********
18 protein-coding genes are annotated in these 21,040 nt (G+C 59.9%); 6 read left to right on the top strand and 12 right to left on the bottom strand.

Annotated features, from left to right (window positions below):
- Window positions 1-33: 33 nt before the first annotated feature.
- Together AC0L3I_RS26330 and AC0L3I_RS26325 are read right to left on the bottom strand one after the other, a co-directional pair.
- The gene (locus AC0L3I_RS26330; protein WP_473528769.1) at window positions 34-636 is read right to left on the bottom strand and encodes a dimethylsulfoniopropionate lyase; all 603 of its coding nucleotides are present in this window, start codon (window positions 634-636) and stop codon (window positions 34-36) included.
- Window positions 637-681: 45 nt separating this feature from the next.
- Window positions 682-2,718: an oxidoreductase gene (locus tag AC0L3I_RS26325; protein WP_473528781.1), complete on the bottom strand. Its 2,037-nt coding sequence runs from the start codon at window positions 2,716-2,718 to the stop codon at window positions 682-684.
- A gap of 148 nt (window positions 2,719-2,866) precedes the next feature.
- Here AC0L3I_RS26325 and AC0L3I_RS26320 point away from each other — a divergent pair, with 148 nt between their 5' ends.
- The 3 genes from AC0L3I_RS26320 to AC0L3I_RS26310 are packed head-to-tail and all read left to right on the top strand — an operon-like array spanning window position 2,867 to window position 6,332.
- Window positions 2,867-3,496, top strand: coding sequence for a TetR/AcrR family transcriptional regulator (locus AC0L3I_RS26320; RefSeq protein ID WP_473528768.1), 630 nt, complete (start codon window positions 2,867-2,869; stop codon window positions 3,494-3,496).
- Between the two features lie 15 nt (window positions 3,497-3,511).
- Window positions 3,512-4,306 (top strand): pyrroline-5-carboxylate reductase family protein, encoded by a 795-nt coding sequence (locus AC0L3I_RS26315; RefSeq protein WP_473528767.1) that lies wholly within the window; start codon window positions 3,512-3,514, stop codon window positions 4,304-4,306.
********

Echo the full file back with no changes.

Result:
18 protein-coding genes are annotated in these 21,040 nt (G+C 59.9%); 6 read left to right on the top strand and 12 right to left on the bottom strand.

Annotated features, from left to right (window positions below):
- Window positions 1-33: 33 nt before the first annotated feature.
- Together AC0L3I_RS26330 and AC0L3I_RS26325 are read right to left on the bottom strand one after the other, a co-directional pair.
- The gene (locus AC0L3I_RS26330; protein WP_473528769.1) at window positions 34-636 is read right to left on the bottom strand and encodes a dimethylsulfoniopropionate lyase; all 603 of its coding nucleotides are present in this window, start codon (window positions 634-636) and stop codon (window positions 34-36) included.
- Window positions 637-681: 45 nt separating this feature from the next.
- Window positions 682-2,718: an oxidoreductase gene (locus tag AC0L3I_RS26325; protein WP_473528781.1), complete on the bottom strand. Its 2,037-nt coding sequence runs from the start codon at window positions 2,716-2,718 to the stop codon at window positions 682-684.
- A gap of 148 nt (window positions 2,719-2,866) precedes the next feature.
- Here AC0L3I_RS26325 and AC0L3I_RS26320 point away from each other — a divergent pair, with 148 nt between their 5' ends.
- The 3 genes from AC0L3I_RS26320 to AC0L3I_RS26310 are packed head-to-tail and all read left to right on the top strand — an operon-like array spanning window position 2,867 to window position 6,332.
- Window positions 2,867-3,496, top strand: coding sequence for a TetR/AcrR family transcriptional regulator (locus AC0L3I_RS26320; RefSeq protein ID WP_473528768.1), 630 nt, complete (start codon window positions 2,867-2,869; stop codon window positions 3,494-3,496).
- Between the two features lie 15 nt (window positions 3,497-3,511).
- Window positions 3,512-4,306 (top strand): pyrroline-5-carboxylate reductase family protein, encoded by a 795-nt coding sequence (locus AC0L3I_RS26315; RefSeq protein WP_473528767.1) that lies wholly within the window; start codon window positions 3,512-3,514, stop codon window positions 4,304-4,306.